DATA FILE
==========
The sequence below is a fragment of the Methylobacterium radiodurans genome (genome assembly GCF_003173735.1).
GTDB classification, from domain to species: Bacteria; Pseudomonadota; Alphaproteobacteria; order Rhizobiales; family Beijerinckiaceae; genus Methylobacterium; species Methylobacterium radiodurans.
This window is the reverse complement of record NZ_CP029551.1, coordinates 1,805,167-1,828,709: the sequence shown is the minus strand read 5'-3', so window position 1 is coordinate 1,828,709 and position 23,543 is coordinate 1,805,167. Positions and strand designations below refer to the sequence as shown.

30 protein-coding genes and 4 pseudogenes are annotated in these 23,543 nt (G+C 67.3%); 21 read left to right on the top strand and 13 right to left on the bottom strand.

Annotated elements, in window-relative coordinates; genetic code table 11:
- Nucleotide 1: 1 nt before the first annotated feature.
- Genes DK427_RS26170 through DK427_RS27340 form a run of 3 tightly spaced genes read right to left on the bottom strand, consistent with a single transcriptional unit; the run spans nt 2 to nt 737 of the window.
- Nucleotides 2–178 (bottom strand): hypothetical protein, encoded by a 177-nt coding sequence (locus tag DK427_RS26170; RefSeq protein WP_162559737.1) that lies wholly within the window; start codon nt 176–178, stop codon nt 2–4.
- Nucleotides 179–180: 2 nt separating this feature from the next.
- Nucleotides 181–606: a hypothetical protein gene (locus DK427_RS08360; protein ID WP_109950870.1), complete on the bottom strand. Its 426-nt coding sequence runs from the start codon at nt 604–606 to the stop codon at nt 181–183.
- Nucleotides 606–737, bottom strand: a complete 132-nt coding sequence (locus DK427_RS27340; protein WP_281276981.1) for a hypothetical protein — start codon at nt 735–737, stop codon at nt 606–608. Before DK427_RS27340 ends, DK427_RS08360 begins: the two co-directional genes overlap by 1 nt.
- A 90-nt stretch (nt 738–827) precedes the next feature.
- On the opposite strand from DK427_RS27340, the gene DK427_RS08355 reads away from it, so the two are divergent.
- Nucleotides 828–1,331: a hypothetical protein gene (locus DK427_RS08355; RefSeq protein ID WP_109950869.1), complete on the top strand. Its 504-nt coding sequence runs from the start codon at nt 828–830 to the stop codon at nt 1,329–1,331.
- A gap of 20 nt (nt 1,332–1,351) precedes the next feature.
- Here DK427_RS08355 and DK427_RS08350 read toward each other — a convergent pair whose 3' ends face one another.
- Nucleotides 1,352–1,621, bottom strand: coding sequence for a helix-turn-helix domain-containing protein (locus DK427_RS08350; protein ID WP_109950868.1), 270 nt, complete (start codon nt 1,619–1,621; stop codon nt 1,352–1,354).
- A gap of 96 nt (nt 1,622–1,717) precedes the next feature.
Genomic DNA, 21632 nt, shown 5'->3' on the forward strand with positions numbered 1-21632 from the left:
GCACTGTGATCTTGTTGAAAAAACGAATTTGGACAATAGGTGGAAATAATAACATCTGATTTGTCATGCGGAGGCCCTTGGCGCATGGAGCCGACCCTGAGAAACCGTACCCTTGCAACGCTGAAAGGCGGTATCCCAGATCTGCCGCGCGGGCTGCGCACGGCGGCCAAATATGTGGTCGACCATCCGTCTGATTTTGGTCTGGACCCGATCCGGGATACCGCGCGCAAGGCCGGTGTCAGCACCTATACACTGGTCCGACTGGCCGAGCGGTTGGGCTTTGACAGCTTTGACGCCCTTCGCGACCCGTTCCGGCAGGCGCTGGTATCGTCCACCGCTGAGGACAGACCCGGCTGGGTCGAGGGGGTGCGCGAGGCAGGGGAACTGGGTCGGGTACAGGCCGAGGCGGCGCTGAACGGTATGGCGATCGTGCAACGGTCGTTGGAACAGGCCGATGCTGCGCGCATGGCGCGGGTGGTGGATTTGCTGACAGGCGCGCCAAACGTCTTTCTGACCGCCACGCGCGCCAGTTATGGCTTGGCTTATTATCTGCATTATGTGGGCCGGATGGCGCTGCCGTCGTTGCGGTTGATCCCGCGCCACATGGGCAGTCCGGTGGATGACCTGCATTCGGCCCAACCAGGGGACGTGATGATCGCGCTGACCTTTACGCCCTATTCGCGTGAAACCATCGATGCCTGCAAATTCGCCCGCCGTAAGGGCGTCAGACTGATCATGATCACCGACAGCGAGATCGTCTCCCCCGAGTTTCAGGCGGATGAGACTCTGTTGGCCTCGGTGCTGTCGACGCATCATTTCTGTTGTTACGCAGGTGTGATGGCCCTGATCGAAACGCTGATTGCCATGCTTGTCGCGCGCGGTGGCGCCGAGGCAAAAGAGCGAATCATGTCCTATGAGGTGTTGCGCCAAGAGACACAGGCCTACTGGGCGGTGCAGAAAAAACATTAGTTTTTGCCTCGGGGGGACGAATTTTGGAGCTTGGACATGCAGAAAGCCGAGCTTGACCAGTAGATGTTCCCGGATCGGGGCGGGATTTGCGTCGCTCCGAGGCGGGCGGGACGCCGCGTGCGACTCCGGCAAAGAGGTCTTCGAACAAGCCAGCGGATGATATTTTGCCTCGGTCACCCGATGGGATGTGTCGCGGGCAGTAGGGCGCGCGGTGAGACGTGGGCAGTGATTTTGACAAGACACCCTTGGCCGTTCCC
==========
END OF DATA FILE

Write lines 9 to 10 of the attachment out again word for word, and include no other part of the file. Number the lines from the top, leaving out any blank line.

- Nucleotides 179–180: 2 nt separating this feature from the next.
- Nucleotides 181–606: a hypothetical protein gene (locus DK427_RS08360; protein ID WP_109950870.1), complete on the bottom strand. Its 426-nt coding sequence runs from the start codon at nt 604–606 to the stop codon at nt 181–183.